The Reach Gallery Museum Abbotsford celebrates February’s Black History Month with several upcoming events.
Organizers say the Black Canadian community in Abbotsford is incredibly diverse, including residents with ties to the U.S., South Sudan, Eritrea, Nigeria, Congo, Kenya, South Africa, Zimbabwe, Burundi, Ethiopia, Malawi, Haiti, Ghana, and Jamaica.
The Reach is collaborating with the Mainland Human Rights Committee of the Public Service Alliance of Canada and Black Connections to launch a handful of online and in-person initiatives celebrating Black history and culture.
Black History Month Quizzes and Virtual Celebration – Feb. 28
How well do you know Black history? The Mainland Human Rights Committee has created a series of fun and educational quizzes to test your knowledge of Black history in Canada. Quizzes will be post once a week at psacbc.com/our-organization/human-rights-committees or can be picked up at The Reach (32388 Veterans Way) all month long. Then, on Feb. 28, participate in a virtual Black History Month Celebration featuring informative discussions, cultural performances, and virtual doors prizes. For more information on how to attend, email Celine at email@example.com.
TURN IT UP: AfroMusic in the Fraser Valley
Celebrate the artistry of AfroMusic in the Fraser Valley with three playlists curated by local music aficionados. New playlists will be released March 1 and April 1 and can be accessed on The Reach’s Spotify account. Carefully crafted musical selections are provided by Providence I. Ndizeye, DJ Rossco, and Diyoka Tshimpaka. Featured artists include Fidelis, Turunesh, Bxundless, Rkayy and Will TOA, among others.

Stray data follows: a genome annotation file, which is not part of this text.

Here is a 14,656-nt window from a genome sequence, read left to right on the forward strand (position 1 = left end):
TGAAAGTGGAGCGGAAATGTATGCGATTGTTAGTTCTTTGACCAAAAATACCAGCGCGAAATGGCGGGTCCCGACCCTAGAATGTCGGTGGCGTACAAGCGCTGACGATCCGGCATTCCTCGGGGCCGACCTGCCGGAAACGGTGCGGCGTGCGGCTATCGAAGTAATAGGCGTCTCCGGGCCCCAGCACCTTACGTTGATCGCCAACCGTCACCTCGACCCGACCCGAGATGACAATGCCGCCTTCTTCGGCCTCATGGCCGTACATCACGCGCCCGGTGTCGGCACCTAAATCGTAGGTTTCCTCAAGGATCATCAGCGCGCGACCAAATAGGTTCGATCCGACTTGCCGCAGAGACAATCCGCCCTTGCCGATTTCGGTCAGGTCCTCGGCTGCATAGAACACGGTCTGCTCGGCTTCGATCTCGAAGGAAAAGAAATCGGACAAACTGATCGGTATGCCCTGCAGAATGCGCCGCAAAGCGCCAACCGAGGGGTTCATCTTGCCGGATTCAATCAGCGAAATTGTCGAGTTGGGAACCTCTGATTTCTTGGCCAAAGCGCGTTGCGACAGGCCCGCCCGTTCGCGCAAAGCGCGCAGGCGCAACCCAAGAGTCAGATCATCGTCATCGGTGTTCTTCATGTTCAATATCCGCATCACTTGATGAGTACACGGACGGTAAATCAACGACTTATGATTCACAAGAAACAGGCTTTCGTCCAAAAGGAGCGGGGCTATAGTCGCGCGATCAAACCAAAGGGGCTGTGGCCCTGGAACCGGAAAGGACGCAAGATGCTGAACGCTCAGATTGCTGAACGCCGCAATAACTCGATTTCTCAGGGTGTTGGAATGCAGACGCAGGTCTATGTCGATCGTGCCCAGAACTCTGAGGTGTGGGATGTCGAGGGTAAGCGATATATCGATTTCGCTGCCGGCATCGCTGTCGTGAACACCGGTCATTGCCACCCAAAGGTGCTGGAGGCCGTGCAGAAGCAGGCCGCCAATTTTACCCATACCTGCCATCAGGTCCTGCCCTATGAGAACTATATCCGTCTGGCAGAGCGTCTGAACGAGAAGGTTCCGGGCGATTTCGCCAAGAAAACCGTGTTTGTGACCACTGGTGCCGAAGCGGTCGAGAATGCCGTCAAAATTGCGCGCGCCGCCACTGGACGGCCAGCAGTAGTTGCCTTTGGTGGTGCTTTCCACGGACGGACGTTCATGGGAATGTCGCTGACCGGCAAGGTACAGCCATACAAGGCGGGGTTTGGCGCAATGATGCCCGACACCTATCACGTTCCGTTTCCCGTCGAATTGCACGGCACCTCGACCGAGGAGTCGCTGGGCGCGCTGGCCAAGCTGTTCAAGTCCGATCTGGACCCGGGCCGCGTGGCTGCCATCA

Listening opportunities take place every Saturday in the galleries from noon to 3 p.m. Some of the playlist content contains themes and language not suitable for all audiences.
Black History Month Instagram Takeovers – Feb. 13, 20 and 27
Check out The Reach’s Instagram account (@thereachgallery) each Saturday in February when influencer Milca Tshimpaka takes over. Tshimpaka will leverage this accessible platform to deepen the collective awareness of the history and current reality of Black Canadians.
“The history of the enslaved Black Canadians should never be forgotten, pushed aside, or downplayed,” Tshimpaka says. “However, it’s not all there is to know about Black Canadian history.”
BC Family Day Video: “Black Hair: A (Long) Hair Story” – Feb. 13
On the BC Family Day weekend, tune into this family-friendly video highlighting Black hair culture. Join emerging filmmaker Jerusalem Amosha as she explores both historical and contemporary Black hair practices with stylists from the Fraser Valley.
Amosha explains her inspiration for the film, and why celebrating Black hair expression in the Fraser Valley is so important: “There’s a lot of pride in Black hair culture because of what it can indicate, like social status, tribe, identity, so this isn’t just ‘hair.’ The pressure to fit in with mainstream white society to camouflage ourselves is slavery’s impact on Black hair. It can tell you who I am if you pay attention.”
Mental Health and Anti-Black Racism Panel Discussion – March 5
The past year has been a challenging one, with recent events amplifying the stark reality of systemic racism experienced by minority groups around the world and in the Fraser Valley. This virtual panel discussion will bring together Black mental health professionals from across the region to discuss the challenges of today’s mental health landscape and strategies to help people in their mental health journey. Visit thereach.ca closer to the date for details about registration and participating panelists.